The asymmetric distribution of the sediments around the seamount east and west of the NE-directed antarctic bottom current (AABW) is explained by the distortion of the streamlines by the Coriolis force; by this process the current velocity is increased west of the seamount and decreased east of it.
The different proportion of displaced material within the "A" and "B" interval is explained by changes of the intensity of the oceanic circulation. At the time of "B" the flow of the AABW around the seamount was stronger than during "A"; this can be inferred from the presence of characteristic benthonic foraminifera. The increased oceanic circulation implies an enhanced differentiation of the current velocities, and by that, also of the sedimentation rates, and intensifies the winnowed sediment material was transported downslope by turbid layers into the deep-sea, incorporated into the current system of the AABW, and asymmetrically deposited around the seamount.
Coverage:
Median Latitude: 30.082273 * Median Longitude: -28.029455 * South-bound Latitude: 29.418000 * West-bound Longitude: -28.896000 * North-bound Latitude: 31.108000 * East-bound Longitude: -25.241000
Date/Time Start: 1967-07-13T00:00:00 * Date/Time End: 1967-07-23T14:48:00
Event(s):
M9_143 * Latitude: 31.108000 * Longitude: -25.241000 * Date/Time: 1967-07-13T00:00:00 * Elevation: -5425.0 m * Location: North Atlantic Ocean * Campaign: M9 (Atlantische Kuppenfahrten 1967/4-7) * Basis: Meteor (1964) * Device: Piston corer (PC)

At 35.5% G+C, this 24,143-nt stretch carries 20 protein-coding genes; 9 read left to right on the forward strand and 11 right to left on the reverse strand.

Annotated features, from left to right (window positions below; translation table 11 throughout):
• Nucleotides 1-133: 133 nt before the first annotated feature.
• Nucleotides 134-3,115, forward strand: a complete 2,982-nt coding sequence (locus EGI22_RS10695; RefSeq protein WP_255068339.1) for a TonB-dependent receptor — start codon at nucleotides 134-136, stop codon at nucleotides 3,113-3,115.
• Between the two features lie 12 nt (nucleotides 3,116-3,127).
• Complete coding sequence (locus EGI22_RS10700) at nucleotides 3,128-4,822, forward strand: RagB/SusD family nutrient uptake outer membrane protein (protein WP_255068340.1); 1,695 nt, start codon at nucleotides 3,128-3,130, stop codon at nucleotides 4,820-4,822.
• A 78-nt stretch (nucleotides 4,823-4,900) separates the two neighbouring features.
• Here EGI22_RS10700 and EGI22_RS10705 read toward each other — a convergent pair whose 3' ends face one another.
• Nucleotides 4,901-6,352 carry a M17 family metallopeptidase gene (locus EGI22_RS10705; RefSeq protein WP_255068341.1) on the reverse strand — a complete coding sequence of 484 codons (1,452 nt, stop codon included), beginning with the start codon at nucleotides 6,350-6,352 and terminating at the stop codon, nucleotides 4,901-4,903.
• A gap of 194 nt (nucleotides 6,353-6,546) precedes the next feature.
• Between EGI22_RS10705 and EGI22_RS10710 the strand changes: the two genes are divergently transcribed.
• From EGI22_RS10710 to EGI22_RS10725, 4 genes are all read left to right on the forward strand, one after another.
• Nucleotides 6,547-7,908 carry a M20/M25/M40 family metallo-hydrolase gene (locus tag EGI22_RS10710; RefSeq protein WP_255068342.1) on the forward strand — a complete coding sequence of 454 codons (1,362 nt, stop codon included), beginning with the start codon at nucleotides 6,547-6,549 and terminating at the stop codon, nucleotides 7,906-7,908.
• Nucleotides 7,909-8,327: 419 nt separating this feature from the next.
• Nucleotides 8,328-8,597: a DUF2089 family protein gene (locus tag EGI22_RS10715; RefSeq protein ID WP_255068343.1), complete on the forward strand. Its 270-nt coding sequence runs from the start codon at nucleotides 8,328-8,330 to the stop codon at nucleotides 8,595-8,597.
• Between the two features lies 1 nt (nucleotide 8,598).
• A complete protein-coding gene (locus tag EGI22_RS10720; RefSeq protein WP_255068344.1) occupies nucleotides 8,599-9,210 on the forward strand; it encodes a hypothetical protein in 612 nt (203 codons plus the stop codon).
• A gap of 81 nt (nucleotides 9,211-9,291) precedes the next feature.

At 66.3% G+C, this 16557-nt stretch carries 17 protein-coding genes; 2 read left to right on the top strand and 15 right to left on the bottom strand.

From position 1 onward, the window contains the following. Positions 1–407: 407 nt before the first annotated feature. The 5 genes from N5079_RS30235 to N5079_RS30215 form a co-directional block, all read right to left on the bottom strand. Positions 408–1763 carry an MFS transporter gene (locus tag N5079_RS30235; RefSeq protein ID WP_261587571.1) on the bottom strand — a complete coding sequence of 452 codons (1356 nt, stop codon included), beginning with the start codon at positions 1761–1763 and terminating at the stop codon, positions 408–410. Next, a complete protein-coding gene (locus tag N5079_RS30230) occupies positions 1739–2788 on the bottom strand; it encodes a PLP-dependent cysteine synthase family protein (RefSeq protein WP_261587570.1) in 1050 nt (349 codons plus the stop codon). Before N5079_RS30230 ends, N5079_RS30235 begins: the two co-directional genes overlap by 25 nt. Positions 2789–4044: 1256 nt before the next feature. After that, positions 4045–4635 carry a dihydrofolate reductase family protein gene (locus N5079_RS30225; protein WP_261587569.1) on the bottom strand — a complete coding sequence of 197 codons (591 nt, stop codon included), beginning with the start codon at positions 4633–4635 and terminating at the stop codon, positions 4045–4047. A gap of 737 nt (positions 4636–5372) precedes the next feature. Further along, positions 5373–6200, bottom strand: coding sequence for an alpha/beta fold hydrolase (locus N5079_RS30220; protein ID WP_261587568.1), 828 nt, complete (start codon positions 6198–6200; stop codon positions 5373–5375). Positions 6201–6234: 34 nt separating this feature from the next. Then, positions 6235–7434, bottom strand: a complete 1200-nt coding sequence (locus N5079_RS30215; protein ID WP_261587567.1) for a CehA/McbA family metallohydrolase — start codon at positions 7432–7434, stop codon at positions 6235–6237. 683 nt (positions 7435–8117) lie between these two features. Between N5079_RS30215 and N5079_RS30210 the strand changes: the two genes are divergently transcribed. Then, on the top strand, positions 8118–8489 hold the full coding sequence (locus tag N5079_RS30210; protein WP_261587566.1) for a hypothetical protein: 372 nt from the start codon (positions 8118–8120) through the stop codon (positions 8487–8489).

M9_145 * Latitude: 30.250000 * Longitude: -28.608000 * Date/Time: 1967-07-14T09:12:00 * Elevation: -4487.0 m * Location: North Atlantic Ocean * Campaign: M9 (Atlantische Kuppenfahrten 1967/4-7) * Basis: Meteor (1964) * Device: Piston corer (PC)
M9_146 * Latitude: 30.505000 * Longitude: -28.158000 * Date/Time: 1967-07-14T19:42:00 * Elevation: -4328.0 m * Location: North Atlantic Ocean * Campaign: M9 (Atlantische Kuppenfahrten 1967/4-7) * Basis: Meteor (1964) * Device: Piston corer (PC)
Size:
11 datasets

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Datasets listed in this Collection

  1. von Stackelberg, U; von Rad, U; Zobel, B (1976): Documentation of sediment core M9_143 (Fig. 4). https://doi.org/10.1594/PANGAEA.548375
  2. von Stackelberg, U; von Rad, U; Zobel, B (1976): Documentation of sediment core M9_145 (Fig. 5). https://doi.org/10.1594/PANGAEA.548377
  3. von Stackelberg, U; von Rad, U; Zobel, B (1976): Documentation of sediment core M9_146 (Fig. 6). https://doi.org/10.1594/PANGAEA.548378
  4. von Stackelberg, U; von Rad, U; Zobel, B (1976): Documentation of sediment core M9_154 (Fig. 7). https://doi.org/10.1594/PANGAEA.548379
  5. von Stackelberg, U; von Rad, U; Zobel, B (1976): Documentation of sediment core M9_155 (Fig. 8). https://doi.org/10.1594/PANGAEA.548380
  6. von Stackelberg, U; von Rad, U; Zobel, B (1976): Documentation of sediment core M9_164 (Fig. 9). https://doi.org/10.1594/PANGAEA.548381
  7. von Stackelberg, U; von Rad, U; Zobel, B (1976): Documentation of sediment core M9_167 (Fig. 10). https://doi.org/10.1594/PANGAEA.548387
  8. von Stackelberg, U; von Rad, U; Zobel, B (1976): Documentation of sediment core M9_174 (Fig. 11). https://doi.org/10.1594/PANGAEA.548382
  9. von Stackelberg, U; von Rad, U; Zobel, B (1976): Documentation of sediment core M9_175 (Fig. 12). https://doi.org/10.1594/PANGAEA.548383
  10. von Stackelberg, U; von Rad, U; Zobel, B (1976): Documentation of sediment core M9_176 (Fig. 13). https://doi.org/10.1594/PANGAEA.548384
  11. von Stackelberg, U; von Rad, U; Zobel, B (1976): Documentation of sediment core M9_177 (Fig. 14). https://doi.org/10.1594/PANGAEA.548385